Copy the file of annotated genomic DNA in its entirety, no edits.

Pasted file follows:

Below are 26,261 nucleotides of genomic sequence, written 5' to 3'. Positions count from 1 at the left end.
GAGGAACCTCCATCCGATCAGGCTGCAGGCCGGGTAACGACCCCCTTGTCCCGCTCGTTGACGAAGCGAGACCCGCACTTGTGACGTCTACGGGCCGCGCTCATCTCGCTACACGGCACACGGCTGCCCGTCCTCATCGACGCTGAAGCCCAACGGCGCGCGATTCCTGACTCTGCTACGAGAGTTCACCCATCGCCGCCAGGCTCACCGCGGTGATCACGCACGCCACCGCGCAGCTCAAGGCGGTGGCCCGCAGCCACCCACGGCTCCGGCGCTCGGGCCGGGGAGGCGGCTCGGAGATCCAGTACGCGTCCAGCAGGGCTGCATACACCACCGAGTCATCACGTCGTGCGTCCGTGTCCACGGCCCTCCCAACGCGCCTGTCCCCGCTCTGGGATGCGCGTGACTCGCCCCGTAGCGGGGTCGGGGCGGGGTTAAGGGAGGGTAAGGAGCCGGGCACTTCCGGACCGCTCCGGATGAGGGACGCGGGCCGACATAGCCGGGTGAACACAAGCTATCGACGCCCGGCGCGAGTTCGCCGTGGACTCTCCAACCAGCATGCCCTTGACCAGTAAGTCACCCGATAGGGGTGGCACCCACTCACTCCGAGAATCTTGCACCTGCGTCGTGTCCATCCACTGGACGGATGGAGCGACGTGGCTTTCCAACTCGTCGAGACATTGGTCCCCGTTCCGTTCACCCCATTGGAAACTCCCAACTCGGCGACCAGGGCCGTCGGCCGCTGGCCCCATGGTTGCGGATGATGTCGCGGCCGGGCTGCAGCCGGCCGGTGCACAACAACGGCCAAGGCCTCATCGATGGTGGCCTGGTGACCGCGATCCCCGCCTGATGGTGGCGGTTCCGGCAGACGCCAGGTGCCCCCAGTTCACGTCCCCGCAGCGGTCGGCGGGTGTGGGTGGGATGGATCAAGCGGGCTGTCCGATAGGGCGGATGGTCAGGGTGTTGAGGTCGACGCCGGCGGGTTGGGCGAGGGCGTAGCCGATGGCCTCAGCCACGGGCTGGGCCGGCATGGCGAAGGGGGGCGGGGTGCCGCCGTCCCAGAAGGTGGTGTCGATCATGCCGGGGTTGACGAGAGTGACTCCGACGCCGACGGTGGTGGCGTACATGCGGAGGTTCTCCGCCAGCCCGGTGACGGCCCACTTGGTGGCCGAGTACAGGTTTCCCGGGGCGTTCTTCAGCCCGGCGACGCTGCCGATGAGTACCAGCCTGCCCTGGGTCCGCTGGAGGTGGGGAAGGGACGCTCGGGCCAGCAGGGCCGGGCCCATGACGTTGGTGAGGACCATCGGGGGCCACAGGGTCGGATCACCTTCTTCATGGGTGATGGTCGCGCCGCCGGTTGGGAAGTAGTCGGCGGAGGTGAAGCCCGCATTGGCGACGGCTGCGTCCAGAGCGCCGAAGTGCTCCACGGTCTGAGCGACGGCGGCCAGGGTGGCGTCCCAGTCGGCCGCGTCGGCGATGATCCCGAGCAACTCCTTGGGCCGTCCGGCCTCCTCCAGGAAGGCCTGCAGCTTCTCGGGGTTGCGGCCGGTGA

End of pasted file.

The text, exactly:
Below are 26,261 nucleotides of genomic sequence, written 5' to 3'. Positions count from 1 at the left end.
GAGGAACCTCCATCCGATCAGGCTGCAGGCCGGGTAACGACCCCCTTGTCCCGCTCGTTGACGAAGCGAGACCCGCACTTGTGACGTCTACGGGCCGCGCTCATCTCGCTACACGGCACACGGCTGCCCGTCCTCATCGACGCTGAAGCCCAACGGCGCGCGATTCCTGACTCTGCTACGAGAGTTCACCCATCGCCGCCAGGCTCACCGCGGTGATCACGCACGCCACCGCGCAGCTCAAGGCGGTGGCCCGCAGCCACCCACGGCTCCGGCGCTCGGGCCGGGGAGGCGGCTCGGAGATCCAGTACGCGTCCAGCAGGGCTGCATACACCACCGAGTCATCACGTCGTGCGTCCGTGTCCACGGCCCTCCCAACGCGCCTGTCCCCGCTCTGGGATGCGCGTGACTCGCCCCGTAGCGGGGTCGGGGCGGGGTTAAGGGAGGGTAAGGAGCCGGGCACTTCCGGACCGCTCCGGATGAGGGACGCGGGCCGACATAGCCGGGTGAACACAAGCTATCGACGCCCGGCGCGAGTTCGCCGTGGACTCTCCAACCAGCATGCCCTTGACCAGTAAGTCACCCGATAGGGGTGGCACCCACTCACTCCGAGAATCTTGCACCTGCGTCGTGTCCATCCACTGGACGGATGGAGCGACGTGGCTTTCCAACTCGTCGAGACATTGGTCCCCGTTCCGTTCACCCCATTGGAAACTCCCAACTCGGCGACCAGGGCCGTCGGCCGCTGGCCCCATGGTTGCGGATGATGTCGCGGCCGGGCTGCAGCCGGCCGGTGCACAACAACGGCCAAGGCCTCATCGATGGTGGCCTGGTGACCGCGATCCCCGCCTGATGGTGGCGGTTCCGGCAGACGCCAGGTGCCCCCAGTTCACGTCCCCGCAGCGGTCGGCGGGTGTGGGTGGGATGGATCAAGCGGGCTGTCCGATAGGGCGGATGGTCAGGGTGTTGAGGTCGACGCCGGCGGGTTGGGCGAGGGCGTAGCCGATGGCCTCAGCCACGGGCTGGGCCGGCATGGCGAAGGGGGGCGGGGTGCCGCCGTCCCAGAAGGTGGTGTCGATCATGCCGGGGTTGACGAGAGTGACTCCGACGCCGACGGTGGTGGCGTACATGCGGAGGTTCTCCGCCAGCCCGGTGACGGCCCACTTGGTGGCCGAGTACAGGTTTCCCGGGGCGTTCTTCAGCCCGGCGACGCTGCCGATGAGTACCAGCCTGCCCTGGGTCCGCTGGAGGTGGGGAAGGGACGCTCGGGCCAGCAGGGCCGGGCCCATGACGTTGGTGAGGACCATCGGGGGCCACAGGGTCGGATCACCTTCTTCATGGGTGATGGTCGCGCCGCCGGTTGGGAAGTAGTCGGCGGAGGTGAAGCCCGCATTGGCGACGGCTGCGTCCAGAGCGCCGAAGTGCTCCACGGTCTGAGCGACGGCGGCCAGGGTGGCGTCCCAGTCGGCCGCGTCGGCGATGATCCCGAGCAACTCCTTGGGCCGTCCGGCCTCCTCCAGGAAGGCCTGCAGCTTCTCGGGGTTGCGGCCGGTGA